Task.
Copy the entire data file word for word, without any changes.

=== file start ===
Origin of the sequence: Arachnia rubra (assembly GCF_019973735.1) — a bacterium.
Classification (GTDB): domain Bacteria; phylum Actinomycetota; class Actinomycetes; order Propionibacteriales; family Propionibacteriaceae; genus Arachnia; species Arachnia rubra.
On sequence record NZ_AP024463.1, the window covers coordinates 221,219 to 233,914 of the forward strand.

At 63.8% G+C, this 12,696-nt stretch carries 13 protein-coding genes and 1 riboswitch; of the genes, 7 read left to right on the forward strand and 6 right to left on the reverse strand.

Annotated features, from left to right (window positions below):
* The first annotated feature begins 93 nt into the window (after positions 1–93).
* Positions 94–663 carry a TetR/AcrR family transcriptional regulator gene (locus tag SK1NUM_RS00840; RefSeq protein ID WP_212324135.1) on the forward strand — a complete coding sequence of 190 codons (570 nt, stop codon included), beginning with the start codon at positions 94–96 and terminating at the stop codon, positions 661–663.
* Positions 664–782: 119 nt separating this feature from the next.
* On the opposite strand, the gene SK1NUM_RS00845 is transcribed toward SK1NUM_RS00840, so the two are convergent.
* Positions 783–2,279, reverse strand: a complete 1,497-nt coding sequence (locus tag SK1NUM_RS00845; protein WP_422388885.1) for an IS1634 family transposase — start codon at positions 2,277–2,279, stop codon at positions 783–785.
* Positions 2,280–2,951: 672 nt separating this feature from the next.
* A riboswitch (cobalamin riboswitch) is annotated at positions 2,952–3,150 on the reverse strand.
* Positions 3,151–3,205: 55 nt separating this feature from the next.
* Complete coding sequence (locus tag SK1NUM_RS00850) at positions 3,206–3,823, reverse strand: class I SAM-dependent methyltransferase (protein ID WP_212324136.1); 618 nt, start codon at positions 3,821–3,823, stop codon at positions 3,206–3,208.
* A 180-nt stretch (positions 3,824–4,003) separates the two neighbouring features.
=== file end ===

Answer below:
Origin of the sequence: Arachnia rubra (assembly GCF_019973735.1) — a bacterium.
Classification (GTDB): domain Bacteria; phylum Actinomycetota; class Actinomycetes; order Propionibacteriales; family Propionibacteriaceae; genus Arachnia; species Arachnia rubra.
On sequence record NZ_AP024463.1, the window covers coordinates 221,219 to 233,914 of the forward strand.

At 63.8% G+C, this 12,696-nt stretch carries 13 protein-coding genes and 1 riboswitch; of the genes, 7 read left to right on the forward strand and 6 right to left on the reverse strand.

Annotated features, from left to right (window positions below):
* The first annotated feature begins 93 nt into the window (after positions 1–93).
* Positions 94–663 carry a TetR/AcrR family transcriptional regulator gene (locus tag SK1NUM_RS00840; RefSeq protein ID WP_212324135.1) on the forward strand — a complete coding sequence of 190 codons (570 nt, stop codon included), beginning with the start codon at positions 94–96 and terminating at the stop codon, positions 661–663.
* Positions 664–782: 119 nt separating this feature from the next.
* On the opposite strand, the gene SK1NUM_RS00845 is transcribed toward SK1NUM_RS00840, so the two are convergent.
* Positions 783–2,279, reverse strand: a complete 1,497-nt coding sequence (locus tag SK1NUM_RS00845; protein WP_422388885.1) for an IS1634 family transposase — start codon at positions 2,277–2,279, stop codon at positions 783–785.
* Positions 2,280–2,951: 672 nt separating this feature from the next.
* A riboswitch (cobalamin riboswitch) is annotated at positions 2,952–3,150 on the reverse strand.
* Positions 3,151–3,205: 55 nt separating this feature from the next.
* Complete coding sequence (locus tag SK1NUM_RS00850) at positions 3,206–3,823, reverse strand: class I SAM-dependent methyltransferase (protein ID WP_212324136.1); 618 nt, start codon at positions 3,821–3,823, stop codon at positions 3,206–3,208.
* A 180-nt stretch (positions 3,824–4,003) separates the two neighbouring features.